Balancing act: Humming Puppy Sydney

Inside an industrial brick building in Sydney’s Redfern, Karen Abernethy Architects in collaboration with Louisa Macleod have designed a space for yogis that is both immersive and reflective.

Yoga is the physical, mental and spiritual practice that connects body, mind and breath and directs attention inwards. Humming Puppy Sydney is a new yoga studio that employs visual and acoustic cues to, like yoga, nurture a transformative journey to a space within. Using space, light and sound, Karen Abernethy Architects in collab-oration with Louisa Macleod and Humming Puppy co-founders Jackie Alexander and Chris Koch have created an immersive yoga experience.

The angle of the screen reflects the ceiling beams and joists, heightening the sense of space.

The angle of the screen reflects the ceiling beams and joists, heightening the sense of space.

Image: Katherine Lu

Humming Puppy Sydney opened in early 2016, following its Melbourne predecessor, and is set across two upper floors of a three-storey industrial brick building in Redfern. At street level, the studio’s anonymous, graffiti-covered door gives no indication of the carefully choreographed and comfortable spaces behind it, each designed to highlight the fabric of the existing building while also having a calming and grounding effect.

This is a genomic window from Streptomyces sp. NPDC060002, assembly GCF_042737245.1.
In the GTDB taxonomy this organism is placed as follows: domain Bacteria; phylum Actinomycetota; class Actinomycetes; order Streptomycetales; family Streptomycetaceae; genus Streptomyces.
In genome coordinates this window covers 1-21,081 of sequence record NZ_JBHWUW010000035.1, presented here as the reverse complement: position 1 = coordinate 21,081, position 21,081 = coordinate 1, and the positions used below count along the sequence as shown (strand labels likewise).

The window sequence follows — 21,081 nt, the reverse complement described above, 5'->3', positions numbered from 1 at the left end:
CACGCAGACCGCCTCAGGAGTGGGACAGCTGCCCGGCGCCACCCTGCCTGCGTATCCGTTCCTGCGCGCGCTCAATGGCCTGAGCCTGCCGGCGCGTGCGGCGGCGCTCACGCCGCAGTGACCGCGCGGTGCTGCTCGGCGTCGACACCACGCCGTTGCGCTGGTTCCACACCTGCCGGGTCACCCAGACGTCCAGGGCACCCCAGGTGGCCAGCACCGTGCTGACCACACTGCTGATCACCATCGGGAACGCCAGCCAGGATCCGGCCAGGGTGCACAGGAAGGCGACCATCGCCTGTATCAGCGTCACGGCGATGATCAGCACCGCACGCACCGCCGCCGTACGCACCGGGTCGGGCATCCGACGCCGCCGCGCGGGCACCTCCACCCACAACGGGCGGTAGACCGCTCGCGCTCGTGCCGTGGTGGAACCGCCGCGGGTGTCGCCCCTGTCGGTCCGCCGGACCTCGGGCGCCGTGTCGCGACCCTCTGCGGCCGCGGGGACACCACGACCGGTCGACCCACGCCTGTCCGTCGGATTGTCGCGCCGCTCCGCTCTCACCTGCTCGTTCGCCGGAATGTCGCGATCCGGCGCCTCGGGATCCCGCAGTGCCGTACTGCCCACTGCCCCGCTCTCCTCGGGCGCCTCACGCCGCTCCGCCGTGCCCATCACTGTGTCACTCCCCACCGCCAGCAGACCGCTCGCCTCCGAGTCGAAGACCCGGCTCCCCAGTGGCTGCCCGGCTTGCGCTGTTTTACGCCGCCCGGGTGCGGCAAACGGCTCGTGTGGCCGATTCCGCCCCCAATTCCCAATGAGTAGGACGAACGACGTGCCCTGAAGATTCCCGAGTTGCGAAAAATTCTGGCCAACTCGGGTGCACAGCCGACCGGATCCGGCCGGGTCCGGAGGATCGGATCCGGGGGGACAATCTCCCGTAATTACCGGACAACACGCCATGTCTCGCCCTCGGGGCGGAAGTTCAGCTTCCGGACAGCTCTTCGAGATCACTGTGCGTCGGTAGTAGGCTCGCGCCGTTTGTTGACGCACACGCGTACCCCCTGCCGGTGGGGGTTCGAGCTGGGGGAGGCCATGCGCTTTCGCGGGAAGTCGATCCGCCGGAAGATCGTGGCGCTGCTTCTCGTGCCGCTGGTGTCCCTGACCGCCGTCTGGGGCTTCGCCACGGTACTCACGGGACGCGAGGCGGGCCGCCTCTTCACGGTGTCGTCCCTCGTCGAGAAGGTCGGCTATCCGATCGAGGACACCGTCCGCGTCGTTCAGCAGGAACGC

Stairs ascend to the first level where a vast mirror reflects the textures and structure of the original walls and ceiling and brings awareness to the physical space. Black joinery units – the only two elements that touch the brick shell – guide circulation into the retreat-like bathrooms where tiled walls sympathetically reference the subtle changes of colour in the brickwork. Large mirrors enhance the sense of space and reflect the light in front of two large windows.

<!— /5912001/AAU_AU_MR_side_300x250 —> <div id=’div-gpt-ad-1490926265173-2-mob’> <script> googletag.cmd.push(function() { // googletag.pubads().refresh([gptRespAdSlots[0]]); googletag.display(‘div-gpt-ad-1490926265173-2-mob’); }); </script> </div>

Indeed, light – whether reflected, refracted or absorbed – plays an elemental role in the design and experience of Humming Puppy, and an ever-shifting light effect in the reception area mediates the seclusion of the bathrooms and the sanctuary of the lounge. A tilted translucent glass screen covered with a 3M Dichroic filter partitions the staff office and becomes a colourful and reflective backdrop behind the reception. The filter bends and bounces light into a kaleidoscope of orange, yellow, green, purple or blue, while the angle reflects the ceiling beams and joists and heightens the sense of space.